FESB also cites Marshall v. Pasadena Unified School District (2004) 119 Cal.App.4th 1241, 15 Cal.Rptr.3d 344 (Marshall) and Great West Contractors, Inc. v. Irvine Unified School Dist. (2010) 187 Cal.App.4th 1425, 115 Cal.Rptr.3d 378, to argue that the trial court's standard of review should be less deferential. Those cases are not only factually distinguishable, they do not articulate a different standard of review than the one applied here. (Marshall, at p. 1253, 15 Cal.Rptr.3d 344 [issues of statutory interpretation were reviewed de novo but review of a legislative determination was limited to an inquiry of whether the act was arbitrary, capricious, or entirely lacking in evidentiary support].)
FESB also argues that the letting of a contract for public bidding is a ministerial duty. This argument lacks merit. SBUSD exercised its discretion when it selected JCCC to provide anti-bias training and determined that such a contract need not be publicly bid. (See Weinstein, supra, 237 Cal.App.4th at pp. 967, 969, 188 Cal.Rptr.3d 557 [selecting a vendor that the County deemed was the “only entity properly equipped to provide” certain services for “pharmacy administration” was a discretionary act]; see also Mike Moore's 24-Hour Towing v. City of San Diego (1996) 45 Cal.App.4th 1294, 1303, 53 Cal.Rptr.2d 355 [the city's award of a towing contract and decision to reject protests to the contract were legislative actions]; Marshall, supra, 119 Cal.App.4th at p. 1253, 15 Cal.Rptr.3d 344 [school board's resolution awarding a contract without public bidding was a legislative decision].)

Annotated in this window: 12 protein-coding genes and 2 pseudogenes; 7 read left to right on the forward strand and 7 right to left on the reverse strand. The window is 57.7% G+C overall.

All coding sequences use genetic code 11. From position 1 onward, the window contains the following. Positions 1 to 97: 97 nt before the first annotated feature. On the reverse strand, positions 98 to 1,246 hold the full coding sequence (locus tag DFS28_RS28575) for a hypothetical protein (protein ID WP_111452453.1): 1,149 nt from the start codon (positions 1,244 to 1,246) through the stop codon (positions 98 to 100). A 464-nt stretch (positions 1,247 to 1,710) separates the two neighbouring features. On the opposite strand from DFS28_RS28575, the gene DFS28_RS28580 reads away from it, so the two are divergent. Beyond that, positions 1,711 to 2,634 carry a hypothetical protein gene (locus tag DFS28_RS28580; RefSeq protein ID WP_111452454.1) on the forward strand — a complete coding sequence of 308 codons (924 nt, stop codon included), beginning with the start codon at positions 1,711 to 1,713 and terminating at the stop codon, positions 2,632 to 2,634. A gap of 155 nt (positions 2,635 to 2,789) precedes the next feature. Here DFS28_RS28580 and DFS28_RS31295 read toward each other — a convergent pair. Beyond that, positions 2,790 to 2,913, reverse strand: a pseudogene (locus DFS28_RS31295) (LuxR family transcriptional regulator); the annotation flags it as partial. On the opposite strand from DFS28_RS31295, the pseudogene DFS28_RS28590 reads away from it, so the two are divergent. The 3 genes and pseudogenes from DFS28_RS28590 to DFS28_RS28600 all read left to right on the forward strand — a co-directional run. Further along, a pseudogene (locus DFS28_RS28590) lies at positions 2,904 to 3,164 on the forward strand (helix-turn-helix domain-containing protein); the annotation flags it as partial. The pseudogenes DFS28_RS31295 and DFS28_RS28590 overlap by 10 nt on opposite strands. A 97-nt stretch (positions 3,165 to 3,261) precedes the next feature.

Exemptions from Competitive Bidding
FESB contends the trial court erred in finding that the JCCC contracts fell within (1) the “professional services” exemption, (2) the “special services” exemption, and (3) the common law exemption. We are not persuaded.
At the outset, FESB argues that the trial court erred in determining that “the competitive bidding requirement itself—and not the exemption—be strictly construed.” But the authorities FESB cites do not support its argument.
FESB relies on Domar, supra, 9 Cal.4th 161, 36 Cal.Rptr.2d 521, 885 P.2d 934, in which our Supreme Court explained that competitive bidding requirements fulfill the “ ‘purpose of inviting competition, to guard against favoritism, improvidence, extravagance, fraud and corruption, and to secure the best work or supplies at the lowest price practicable, and they are enacted for the benefit of property holders and taxpayers, and not for the benefit or enrichment of bidders, and should be so construed and administered as to accomplish such purpose fairly and reasonably with sole reference to the public interest.’ ” (Id. at p. 173, 36 Cal.Rptr.2d 521, 885 P.2d 934.) To effectuate their purpose, competitive bidding requirements, which include specific procedures an entity and prospective bidders must follow, must be strictly construed. (Ibid.) However, nothing in Domar states that exemptions to competitive bidding requirements must also be so construed.